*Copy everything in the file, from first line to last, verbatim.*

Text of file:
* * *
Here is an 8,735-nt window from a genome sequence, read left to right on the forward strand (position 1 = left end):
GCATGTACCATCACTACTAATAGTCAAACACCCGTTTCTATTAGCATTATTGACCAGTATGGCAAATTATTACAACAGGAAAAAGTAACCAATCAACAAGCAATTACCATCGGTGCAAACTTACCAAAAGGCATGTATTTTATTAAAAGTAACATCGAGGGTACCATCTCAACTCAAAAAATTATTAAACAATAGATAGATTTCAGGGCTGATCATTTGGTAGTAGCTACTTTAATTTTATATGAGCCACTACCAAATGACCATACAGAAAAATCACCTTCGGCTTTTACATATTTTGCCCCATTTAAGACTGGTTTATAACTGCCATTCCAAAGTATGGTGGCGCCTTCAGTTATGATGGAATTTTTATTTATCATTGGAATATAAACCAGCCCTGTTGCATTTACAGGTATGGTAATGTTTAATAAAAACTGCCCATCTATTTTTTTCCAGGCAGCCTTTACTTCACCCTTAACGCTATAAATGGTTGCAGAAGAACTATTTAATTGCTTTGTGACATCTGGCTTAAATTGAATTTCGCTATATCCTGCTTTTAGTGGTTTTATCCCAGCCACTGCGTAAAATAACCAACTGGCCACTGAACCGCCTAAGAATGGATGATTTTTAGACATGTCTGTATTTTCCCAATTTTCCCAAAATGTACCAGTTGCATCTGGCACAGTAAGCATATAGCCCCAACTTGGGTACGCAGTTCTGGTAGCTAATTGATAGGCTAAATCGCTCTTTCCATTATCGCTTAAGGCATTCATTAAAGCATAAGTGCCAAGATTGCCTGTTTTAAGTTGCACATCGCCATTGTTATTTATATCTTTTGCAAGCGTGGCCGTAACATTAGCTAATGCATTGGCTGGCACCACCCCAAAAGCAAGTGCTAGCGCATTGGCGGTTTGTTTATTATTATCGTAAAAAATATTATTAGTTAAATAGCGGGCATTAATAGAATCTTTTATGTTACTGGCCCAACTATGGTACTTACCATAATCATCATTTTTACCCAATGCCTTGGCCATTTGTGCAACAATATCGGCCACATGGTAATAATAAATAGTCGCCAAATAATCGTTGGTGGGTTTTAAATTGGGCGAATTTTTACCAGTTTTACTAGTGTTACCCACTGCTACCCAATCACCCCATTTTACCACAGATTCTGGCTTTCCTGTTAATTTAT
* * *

Here is an 8,735-nt window from a genome sequence, read left to right on the forward strand (position 1 = left end):
GCATGTACCATCACTACTAATAGTCAAACACCCGTTTCTATTAGCATTATTGACCAGTATGGCAAATTATTACAACAGGAAAAAGTAACCAATCAACAAGCAATTACCATCGGTGCAAACTTACCAAAAGGCATGTATTTTATTAAAAGTAACATCGAGGGTACCATCTCAACTCAAAAAATTATTAAACAATAGATAGATTTCAGGGCTGATCATTTGGTAGTAGCTACTTTAATTTTATATGAGCCACTACCAAATGACCATACAGAAAAATCACCTTCGGCTTTTACATATTTTGCCCCATTTAAGACTGGTTTATAACTGCCATTCCAAAGTATGGTGGCGCCTTCAGTTATGATGGAATTTTTATTTATCATTGGAATATAAACCAGCCCTGTTGCATTTACAGGTATGGTAATGTTTAATAAAAACTGCCCATCTATTTTTTTCCAGGCAGCCTTTACTTCACCCTTAACGCTATAAATGGTTGCAGAAGAACTATTTAATTGCTTTGTGACATCTGGCTTAAATTGAATTTCGCTATATCCTGCTTTTAGTGGTTTTATCCCAGCCACTGCGTAAAATAACCAACTGGCCACTGAACCGCCTAAGAATGGATGATTTTTAGACATGTCTGTATTTTCCCAATTTTCCCAAAATGTACCAGTTGCATCTGGCACAGTAAGCATATAGCCCCAACTTGGGTACGCAGTTCTGGTAGCTAATTGATAGGCTAAATCGCTCTTTCCATTATCGCTTAAGGCATTCATTAAAGCATAAGTGCCAAGATTGCCTGTTTTAAGTTGCACATCGCCATTGTTATTTATATCTTTTGCAAGCGTGGCCGTAACATTAGCTAATGCATTGGCTGGCACCACCCCAAAAGCAAGTGCTAGCGCATTGGCGGTTTGTTTATTATTATCGTAAAAAATATTATTAGTTAAATAGCGGGCATTAATAGAATCTTTTATGTTACTGGCCCAACTATGGTACTTACCATAATCATCATTTTTACCCAATGCCTTGGCCATTTGTGCAACAATATCGGCCACATGGTAATAATAAATAGTCGCCAAATAATCGTTGGTGGGTTTTAAATTGGGCGAATTTTTACCAGTTTTACTAGTGTTACCCACTGCTACCCAATCACCCCATTTTACCACAGATTCTGGCTTTCCTGTTAATTTAT